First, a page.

The effects of the irrigation water management techniques on biomass, corm mass, corm size and harvest index of madumbe grown with AF effluent for three different techniques (AWD, CFI and WWF) are shown in Figure 4. The treatment effects were highly significant (P < 0.001) in both seasons on the biomass per plant, corm mass per plant, corm size per plant and harvest index. There was a significant (P < 0.05) reduction between the means of corm mass per plant, corm size per plant and harvest index in both seasons with the exception of biomass per plant. The biomass under AWD treatments revealed a significant increase from the control treatment (WWF). All the parameters in Figure 4 for the 2018 planting season were higher than those in the 2017 season, which was probably a result of the increase in the amount of irrigation water.

Figure 4

Effect of treatments on the yield components.

Figure 4

Effect of treatments on the yield components.

Apart from the statistical results, it can be observed from Figure 5 that CFI treatments produced the smallest mean corm size and mass but with a higher number of corms per plant as against the control treatment (WWF). The largest corm size and mass were found for the WWF treatments but with fewer corms per plant. The biggest corm size and mass accounted for the margin observed in the yield. Madumbe does not tolerate waterlogging (DAFF 2011). However, biomass was highest in the CFI treatments, which demonstrated the effect of ponding on the leafy (vegetable) part of madumbe. Madumbe is categorized as both a tuber and a vegetable crop; it may therefore be suggested to use CFI treatments to enhance the leafy part and WWF for higher madumbe corm yield. Weed infestation is reduced by flooding and this may be responsible for the highest mean value recorded for biomass with CFI treatment because large air spaces in the petiole may have permitted the submerged parts to maintain gaseous exchange with the atmosphere. Uyeda et al. (2011) reported similar results for biomass weight, which was highest at 250% ET compared with 50% or 100%. But standing or ponding effluent may result in a low oxygen content and may cause decaying of madumbe, thereby reducing the corm yield as found under CFI treatments (FAO 2018).

Figure 5

Harvested corm from both seasons.

Figure 5

Harvested corm from both seasons.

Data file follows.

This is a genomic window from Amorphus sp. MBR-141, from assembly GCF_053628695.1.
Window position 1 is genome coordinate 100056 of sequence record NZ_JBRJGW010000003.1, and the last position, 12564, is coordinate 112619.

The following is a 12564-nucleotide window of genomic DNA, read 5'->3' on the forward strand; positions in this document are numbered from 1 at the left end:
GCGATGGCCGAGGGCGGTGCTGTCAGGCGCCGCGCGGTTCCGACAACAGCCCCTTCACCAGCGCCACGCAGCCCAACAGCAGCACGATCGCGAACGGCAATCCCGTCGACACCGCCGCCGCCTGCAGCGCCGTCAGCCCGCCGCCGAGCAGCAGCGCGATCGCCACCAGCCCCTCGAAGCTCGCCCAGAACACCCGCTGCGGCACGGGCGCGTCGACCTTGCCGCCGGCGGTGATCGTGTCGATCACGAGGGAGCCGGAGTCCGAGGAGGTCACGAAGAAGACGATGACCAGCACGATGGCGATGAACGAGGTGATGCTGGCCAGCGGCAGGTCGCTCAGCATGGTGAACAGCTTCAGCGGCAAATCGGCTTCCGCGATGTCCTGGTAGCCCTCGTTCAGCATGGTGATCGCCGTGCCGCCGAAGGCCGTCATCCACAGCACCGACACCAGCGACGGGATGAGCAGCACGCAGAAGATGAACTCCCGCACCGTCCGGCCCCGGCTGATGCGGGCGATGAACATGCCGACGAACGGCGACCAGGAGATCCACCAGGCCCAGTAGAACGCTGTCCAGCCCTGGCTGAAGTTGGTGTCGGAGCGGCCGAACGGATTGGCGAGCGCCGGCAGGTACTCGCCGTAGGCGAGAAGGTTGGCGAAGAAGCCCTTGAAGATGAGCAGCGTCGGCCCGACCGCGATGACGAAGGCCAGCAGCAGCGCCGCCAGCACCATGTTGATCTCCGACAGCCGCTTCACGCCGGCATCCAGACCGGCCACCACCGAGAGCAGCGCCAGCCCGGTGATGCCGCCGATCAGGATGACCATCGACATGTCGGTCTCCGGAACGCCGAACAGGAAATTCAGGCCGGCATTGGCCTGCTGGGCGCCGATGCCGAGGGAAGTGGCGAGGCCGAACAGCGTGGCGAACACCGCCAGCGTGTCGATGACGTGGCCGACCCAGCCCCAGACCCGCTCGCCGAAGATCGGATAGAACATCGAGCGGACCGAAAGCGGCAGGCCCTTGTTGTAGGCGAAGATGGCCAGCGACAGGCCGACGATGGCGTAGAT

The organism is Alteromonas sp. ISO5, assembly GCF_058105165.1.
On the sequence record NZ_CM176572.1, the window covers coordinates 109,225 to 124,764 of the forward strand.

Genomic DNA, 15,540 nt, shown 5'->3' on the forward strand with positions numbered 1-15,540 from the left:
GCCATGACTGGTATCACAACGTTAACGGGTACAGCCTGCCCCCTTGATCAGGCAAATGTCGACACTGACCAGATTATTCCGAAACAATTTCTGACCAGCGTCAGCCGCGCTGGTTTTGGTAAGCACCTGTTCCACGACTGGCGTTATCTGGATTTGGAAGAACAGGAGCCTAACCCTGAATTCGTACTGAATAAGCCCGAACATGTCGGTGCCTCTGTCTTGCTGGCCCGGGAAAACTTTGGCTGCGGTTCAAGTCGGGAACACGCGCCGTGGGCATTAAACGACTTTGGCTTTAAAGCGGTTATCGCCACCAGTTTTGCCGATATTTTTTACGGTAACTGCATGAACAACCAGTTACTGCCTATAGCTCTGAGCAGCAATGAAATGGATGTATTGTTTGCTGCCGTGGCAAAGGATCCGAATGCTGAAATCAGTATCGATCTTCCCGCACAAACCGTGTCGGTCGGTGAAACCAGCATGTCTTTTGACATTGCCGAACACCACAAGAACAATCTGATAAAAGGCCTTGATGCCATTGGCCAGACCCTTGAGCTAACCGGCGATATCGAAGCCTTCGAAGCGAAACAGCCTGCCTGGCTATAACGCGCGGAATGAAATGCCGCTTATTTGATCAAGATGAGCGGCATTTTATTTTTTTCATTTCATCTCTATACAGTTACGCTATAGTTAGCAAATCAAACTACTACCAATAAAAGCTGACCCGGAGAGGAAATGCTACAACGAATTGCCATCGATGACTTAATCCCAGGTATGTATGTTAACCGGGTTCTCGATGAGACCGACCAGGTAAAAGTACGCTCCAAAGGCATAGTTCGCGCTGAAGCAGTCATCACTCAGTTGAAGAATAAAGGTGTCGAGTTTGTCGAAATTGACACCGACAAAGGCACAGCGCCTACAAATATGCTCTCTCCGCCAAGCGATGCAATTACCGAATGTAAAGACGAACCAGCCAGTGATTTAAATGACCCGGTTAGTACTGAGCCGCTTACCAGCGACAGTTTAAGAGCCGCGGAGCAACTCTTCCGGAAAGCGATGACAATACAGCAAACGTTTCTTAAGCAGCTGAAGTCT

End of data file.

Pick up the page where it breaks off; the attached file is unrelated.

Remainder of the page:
Table 4 shows the treatment effects on the corm numbers, corm yield and water productivity for both seasons. The treatment effects were highly significant (P < 0.001) on the corm numbers per plant, corm yield and water productivity of madumbe. The significant differences observed indicated that the performance of the madumbe landrace was influenced by different irrigation techniques. The means of corm numbers in treatments WWF were significantly different from both treatments AWD and CFI in the 2017 season. However, in the 2018 season, the means of corm numbers per plant among the three irrigation management techniques were significantly different from one another. The highest corm number per plant was obtained from treatments CFI. The control (WWF) produced the highest yield of 7.52 and 9.84 t/ha for the 2017 and 2018 seasons, respectively. The two values obtained in this study were greater than the global average yield of 6.5 t/ha as reported by Gebre et al. (2015) while CFI gave the lowest mean yield. According to Muinat et al. (2017) temperature is the most important factor affecting madumbe yield and this showed in the yield obtained from 2018 compared with the 2017 planting season. 2018 planting was done during the summer while the 2017 season was planted in winter. Sibiya (2015) reported 4.71 t/ha for the same eddoes type of madumbe at the same spacing of 0.5 m by 0.5 m. Mabhaudhi et al. (2013) reported 6.1 (30% ETa), 9.31 (60% ETa) and 9.00 t/ha (100% ETa) for the same landraces during summer seasons. The difference in the yields obtained from the two seasons could be attributed to a slight delay experienced in transplanting madumbe to the trial field during the 2017 season and may also be a result of seasonal (winter vs. summer) variation. The establishment stage for madumbe is 8 weeks but the madumbe in the 2017 season went beyond to a part of vegetative growth (critical stage). This may have contributed to the yield reduction between seasons. Madumbe was planted in winter 2017 (received more rainfall) and summer 2017 (characterized by lesser rainfall but more nutrient-rich AF effluent). This could be supported by DAFF (2011) that said madumbe prefers warm conditions (summer). WP was highest (0.42 kg/m3) for AWD treatments in both seasons. It was, however, attached to a yield penalty (reduction). The highest WP for AWD was a result of the smaller amount of water applied in the treatments. Since irrigation water productivity is the ratio of yield to amount of water/irrigation applied. There was no significant difference between the means of treatments AWD and WWF in 2017 while the means of water productivity were significantly different from one another in the 2018 season. The lowest means of WP obtained in treatment CFI were a result of the maximum amount of water used (continuous ponding).